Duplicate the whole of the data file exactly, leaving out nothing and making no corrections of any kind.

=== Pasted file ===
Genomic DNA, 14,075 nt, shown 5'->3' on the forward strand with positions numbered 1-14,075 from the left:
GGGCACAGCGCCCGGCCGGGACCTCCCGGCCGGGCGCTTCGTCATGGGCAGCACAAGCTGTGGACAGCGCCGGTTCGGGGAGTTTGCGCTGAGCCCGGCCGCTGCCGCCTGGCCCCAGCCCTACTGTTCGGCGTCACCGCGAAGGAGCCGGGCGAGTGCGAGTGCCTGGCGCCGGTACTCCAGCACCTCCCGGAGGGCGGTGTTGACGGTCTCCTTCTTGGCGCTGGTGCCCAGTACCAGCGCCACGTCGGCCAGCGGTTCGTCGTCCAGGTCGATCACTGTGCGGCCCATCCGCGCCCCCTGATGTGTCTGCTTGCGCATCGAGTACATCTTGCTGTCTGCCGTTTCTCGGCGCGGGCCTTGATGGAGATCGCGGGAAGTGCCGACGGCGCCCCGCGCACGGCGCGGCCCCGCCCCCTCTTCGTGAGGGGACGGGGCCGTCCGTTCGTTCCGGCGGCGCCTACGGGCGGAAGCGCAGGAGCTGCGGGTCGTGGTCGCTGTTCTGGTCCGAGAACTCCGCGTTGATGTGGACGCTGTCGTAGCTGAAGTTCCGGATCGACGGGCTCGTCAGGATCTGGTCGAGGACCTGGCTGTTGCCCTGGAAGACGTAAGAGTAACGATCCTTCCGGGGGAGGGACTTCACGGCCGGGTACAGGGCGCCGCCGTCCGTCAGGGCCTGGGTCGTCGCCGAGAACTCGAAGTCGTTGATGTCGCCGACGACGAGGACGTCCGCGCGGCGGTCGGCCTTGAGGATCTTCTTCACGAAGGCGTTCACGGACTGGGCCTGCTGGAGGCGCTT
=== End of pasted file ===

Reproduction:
Genomic DNA, 14,075 nt, shown 5'->3' on the forward strand with positions numbered 1-14,075 from the left:
GGGCACAGCGCCCGGCCGGGACCTCCCGGCCGGGCGCTTCGTCATGGGCAGCACAAGCTGTGGACAGCGCCGGTTCGGGGAGTTTGCGCTGAGCCCGGCCGCTGCCGCCTGGCCCCAGCCCTACTGTTCGGCGTCACCGCGAAGGAGCCGGGCGAGTGCGAGTGCCTGGCGCCGGTACTCCAGCACCTCCCGGAGGGCGGTGTTGACGGTCTCCTTCTTGGCGCTGGTGCCCAGTACCAGCGCCACGTCGGCCAGCGGTTCGTCGTCCAGGTCGATCACTGTGCGGCCCATCCGCGCCCCCTGATGTGTCTGCTTGCGCATCGAGTACATCTTGCTGTCTGCCGTTTCTCGGCGCGGGCCTTGATGGAGATCGCGGGAAGTGCCGACGGCGCCCCGCGCACGGCGCGGCCCCGCCCCCTCTTCGTGAGGGGACGGGGCCGTCCGTTCGTTCCGGCGGCGCCTACGGGCGGAAGCGCAGGAGCTGCGGGTCGTGGTCGCTGTTCTGGTCCGAGAACTCCGCGTTGATGTGGACGCTGTCGTAGCTGAAGTTCCGGATCGACGGGCTCGTCAGGATCTGGTCGAGGACCTGGCTGTTGCCCTGGAAGACGTAAGAGTAACGATCCTTCCGGGGGAGGGACTTCACGGCCGGGTACAGGGCGCCGCCGTCCGTCAGGGCCTGGGTCGTCGCCGAGAACTCGAAGTCGTTGATGTCGCCGACGACGAGGACGTCCGCGCGGCGGTCGGCCTTGAGGATCTTCTTCACGAAGGCGTTCACGGACTGGGCCTGCTGGAGGCGCTT